Nurse Students In Limbo

Sherry Aryittey, Mnister For Health

Sherry Aryittey, Mnister For Health

The fate of over 70 referred students of the Health Assistants Nursing Training School at Asankragwa in the Western Region hang in the balance as the Principal of the school has allegedly refused to register them to write the upcoming Health Assistants Clinical Licentia examination scheduled for June, 2013.

It is alleged that several appeals by parents, pastors, chiefs and government officials in the area to the principal to have those students registered have all fallen on deaf ears.
A source close to the school’s administration anonymously told DAILY GUIDE that the Principal, Jemima Fati Ackon, was  refusing to register those students some of whom completed in 2010, 2011 and 2012 because she felt they were still academically weak in the subjects they were referred in and needed adequate preparation.

“Though some of the referred students have been duly registered, it will be an indictment on the academic integrity of the school if she registers those other 70 referred students because they are academically weak and need further preparation,” the source said.

The source also made it clear the Principal and the Academic Officer, Patience Asare, have since Friday left the school, while the 70 students who wanted to be registered are left stranded.

When DAILY GUIDE contacted the Principal, Mrs Ackon on phone she declined to give details as to why she refused to register some of the students and that she had referred the matter to the Ghana Health Service and the Acting Western Regional Director of Health Services.

“I have nothing to say about the registration because I have referred everything to the Ghana Health Service and the Regional Directorate of Health Services. That is all,” she said.
Some of the students who spoke on phone to DAILY GUIDE on the other hand said they studied at home and had been on the school’s campus for some classes since March this year and would be able to write the referred papers and pass with flying colours.

 

DCE Intervention

When DAILY GUIDE reached the District Chief Executive of Wassa Amenfi West, Victor Samuel Meisu at Asankragwa about the “impasse”, he said he called the Principal to come to his office so that the two of them could find a possible solution to the issue, but she refused to turn up.

The DCE said he had since two days tried to get in touch with the Principal, but she was not in the school and could not be reached on phone because she had switched off her phone.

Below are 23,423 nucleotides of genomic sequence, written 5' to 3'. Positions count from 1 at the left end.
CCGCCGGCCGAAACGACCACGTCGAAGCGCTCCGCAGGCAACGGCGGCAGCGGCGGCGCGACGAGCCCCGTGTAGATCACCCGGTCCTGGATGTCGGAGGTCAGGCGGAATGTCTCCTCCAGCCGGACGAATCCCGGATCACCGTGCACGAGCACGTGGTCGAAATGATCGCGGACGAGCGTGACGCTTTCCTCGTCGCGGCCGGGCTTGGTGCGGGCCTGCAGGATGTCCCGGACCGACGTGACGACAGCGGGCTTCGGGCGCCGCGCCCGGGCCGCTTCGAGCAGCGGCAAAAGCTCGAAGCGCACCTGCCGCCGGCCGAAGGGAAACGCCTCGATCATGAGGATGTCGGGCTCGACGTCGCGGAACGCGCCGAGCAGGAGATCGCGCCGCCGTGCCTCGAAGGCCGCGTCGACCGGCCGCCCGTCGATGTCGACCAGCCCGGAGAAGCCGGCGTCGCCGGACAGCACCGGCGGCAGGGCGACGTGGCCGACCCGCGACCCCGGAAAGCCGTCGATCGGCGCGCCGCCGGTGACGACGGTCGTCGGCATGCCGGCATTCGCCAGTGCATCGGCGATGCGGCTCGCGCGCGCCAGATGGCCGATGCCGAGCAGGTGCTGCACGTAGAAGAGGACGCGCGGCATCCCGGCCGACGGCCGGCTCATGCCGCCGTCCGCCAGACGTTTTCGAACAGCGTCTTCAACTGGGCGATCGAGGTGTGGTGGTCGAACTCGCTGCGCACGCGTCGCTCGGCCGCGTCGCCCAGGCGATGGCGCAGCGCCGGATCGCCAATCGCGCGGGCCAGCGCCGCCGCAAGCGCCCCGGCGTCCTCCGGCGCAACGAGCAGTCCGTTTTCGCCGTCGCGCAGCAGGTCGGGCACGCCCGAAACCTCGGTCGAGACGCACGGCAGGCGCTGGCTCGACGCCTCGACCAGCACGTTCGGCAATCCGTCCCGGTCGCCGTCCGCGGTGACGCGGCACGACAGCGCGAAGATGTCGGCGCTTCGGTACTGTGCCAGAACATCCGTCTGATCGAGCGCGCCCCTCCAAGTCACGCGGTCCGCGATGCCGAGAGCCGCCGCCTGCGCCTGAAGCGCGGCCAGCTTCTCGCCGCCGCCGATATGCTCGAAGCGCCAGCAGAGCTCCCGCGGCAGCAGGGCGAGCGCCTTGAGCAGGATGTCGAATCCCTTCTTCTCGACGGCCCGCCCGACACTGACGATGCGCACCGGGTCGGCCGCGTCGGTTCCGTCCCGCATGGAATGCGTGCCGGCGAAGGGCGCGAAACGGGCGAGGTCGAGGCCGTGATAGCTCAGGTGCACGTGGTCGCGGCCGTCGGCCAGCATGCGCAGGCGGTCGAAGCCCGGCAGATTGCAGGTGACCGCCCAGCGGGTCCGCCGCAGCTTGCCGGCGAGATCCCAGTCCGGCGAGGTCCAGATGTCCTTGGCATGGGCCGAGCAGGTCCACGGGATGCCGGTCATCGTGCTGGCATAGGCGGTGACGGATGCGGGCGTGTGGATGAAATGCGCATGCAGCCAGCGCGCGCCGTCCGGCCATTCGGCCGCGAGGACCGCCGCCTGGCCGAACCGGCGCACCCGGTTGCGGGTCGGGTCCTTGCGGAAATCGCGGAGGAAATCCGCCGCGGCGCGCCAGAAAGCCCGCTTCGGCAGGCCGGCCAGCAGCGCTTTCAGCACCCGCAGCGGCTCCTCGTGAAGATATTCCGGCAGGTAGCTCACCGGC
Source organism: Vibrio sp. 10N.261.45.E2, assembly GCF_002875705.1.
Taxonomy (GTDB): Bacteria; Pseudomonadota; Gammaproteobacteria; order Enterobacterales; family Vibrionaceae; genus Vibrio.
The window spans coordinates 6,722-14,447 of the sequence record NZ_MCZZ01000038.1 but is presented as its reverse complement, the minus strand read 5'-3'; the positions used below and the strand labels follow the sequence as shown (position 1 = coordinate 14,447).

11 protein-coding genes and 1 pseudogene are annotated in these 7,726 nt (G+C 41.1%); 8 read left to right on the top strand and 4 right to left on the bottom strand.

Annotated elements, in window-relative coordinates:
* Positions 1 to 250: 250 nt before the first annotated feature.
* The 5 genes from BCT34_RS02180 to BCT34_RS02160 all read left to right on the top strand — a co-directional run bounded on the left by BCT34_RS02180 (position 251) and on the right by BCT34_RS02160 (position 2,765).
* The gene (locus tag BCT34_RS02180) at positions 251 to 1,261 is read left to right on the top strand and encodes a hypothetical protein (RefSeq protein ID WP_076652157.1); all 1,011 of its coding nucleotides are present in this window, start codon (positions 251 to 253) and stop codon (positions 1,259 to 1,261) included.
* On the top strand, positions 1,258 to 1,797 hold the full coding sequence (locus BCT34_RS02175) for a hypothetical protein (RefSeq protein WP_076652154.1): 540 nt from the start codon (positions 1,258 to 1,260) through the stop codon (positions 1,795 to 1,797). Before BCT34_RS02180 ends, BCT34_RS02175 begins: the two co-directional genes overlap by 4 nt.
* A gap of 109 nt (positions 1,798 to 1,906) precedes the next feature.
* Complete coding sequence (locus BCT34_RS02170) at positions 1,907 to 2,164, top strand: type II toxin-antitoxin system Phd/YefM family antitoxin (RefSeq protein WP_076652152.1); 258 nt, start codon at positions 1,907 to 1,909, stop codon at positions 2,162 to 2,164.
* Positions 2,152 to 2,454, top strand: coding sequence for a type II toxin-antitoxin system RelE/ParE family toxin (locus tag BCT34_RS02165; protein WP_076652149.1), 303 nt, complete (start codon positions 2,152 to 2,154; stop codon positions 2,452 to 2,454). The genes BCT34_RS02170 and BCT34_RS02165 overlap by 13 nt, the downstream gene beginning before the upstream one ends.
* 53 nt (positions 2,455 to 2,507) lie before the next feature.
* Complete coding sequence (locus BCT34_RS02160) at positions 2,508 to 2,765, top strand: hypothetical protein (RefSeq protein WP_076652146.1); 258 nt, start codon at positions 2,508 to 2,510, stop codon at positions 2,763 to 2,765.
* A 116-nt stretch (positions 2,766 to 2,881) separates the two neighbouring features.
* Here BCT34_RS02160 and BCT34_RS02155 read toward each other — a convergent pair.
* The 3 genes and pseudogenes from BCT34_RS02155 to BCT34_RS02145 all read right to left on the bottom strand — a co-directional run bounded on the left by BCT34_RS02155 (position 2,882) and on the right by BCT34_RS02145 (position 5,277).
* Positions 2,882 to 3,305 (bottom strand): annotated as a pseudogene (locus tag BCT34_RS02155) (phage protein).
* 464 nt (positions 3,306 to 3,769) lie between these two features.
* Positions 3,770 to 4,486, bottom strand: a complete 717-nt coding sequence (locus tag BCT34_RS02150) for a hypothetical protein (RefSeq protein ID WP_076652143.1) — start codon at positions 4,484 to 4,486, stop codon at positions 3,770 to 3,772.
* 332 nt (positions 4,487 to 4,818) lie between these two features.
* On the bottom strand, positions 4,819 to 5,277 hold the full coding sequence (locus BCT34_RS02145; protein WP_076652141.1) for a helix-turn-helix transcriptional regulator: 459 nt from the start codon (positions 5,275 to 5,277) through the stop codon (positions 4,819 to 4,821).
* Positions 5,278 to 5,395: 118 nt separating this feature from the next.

“I don’t understand why the Principal is behaving so even to me.

I have assured the students that everything will be resolved and advised them to remain calm in the school,” DCE Meisu said.

Some of the students who spoke to DAILY GUIDE on phone said they were past students of the school who were referred in some papers after their final examinations in 2010, 2011 and 2012 so they came to do some classes in order to re-write those papers.
They said the Principal made them understand they would write three mock examinations, but after the first mock examination, she told them that those who had below 60 percent would not be registered, to which the students protested.

A second mock examination was written and the tutors marked them but the two marked papers were not distributed to them to verify whether they had the required 60 percent, only for the Principal to call certain students and have them registered leaving about 70 students she insisted she would not register.

“The principal and the academic officer will neither give us our papers to verify our marks nor register us for the exams though on the school notice board registration ends on 19th April 2013. Whether we pass or fail, that is our future, so we must be registered. It is our right,” a spokesperson for the students stressed.

Students’ Interest

When the Acting Western Regional Director of Health Services, Dr. Kwaku Anin Karikari was contacted he said the Principal had written to his outfit about the issue, but could not give the details offhand as he was not in the office by then.

He pointed out that in order not to jeopardize the future of the referred health assistants, some Principals usually screened them before writing their referred papers adding “if a referred student fails thrice he or she has no chance of writing the exams again, so the situation is sometimes serious”.

Some parents from the Asankragwa and Bowdie whom DAILY GUIDE spoke with alleged the Principal was very rude to them and scolded them with unprintable words when they called at her office to plead with her to have their children registered.

Meanwhile, the students have appealed to the government through the District Chief Executive to ensure the Principal and the Academic Officer return to the school to get them (students) registered.

From Sam Mark Essien, Takoradi

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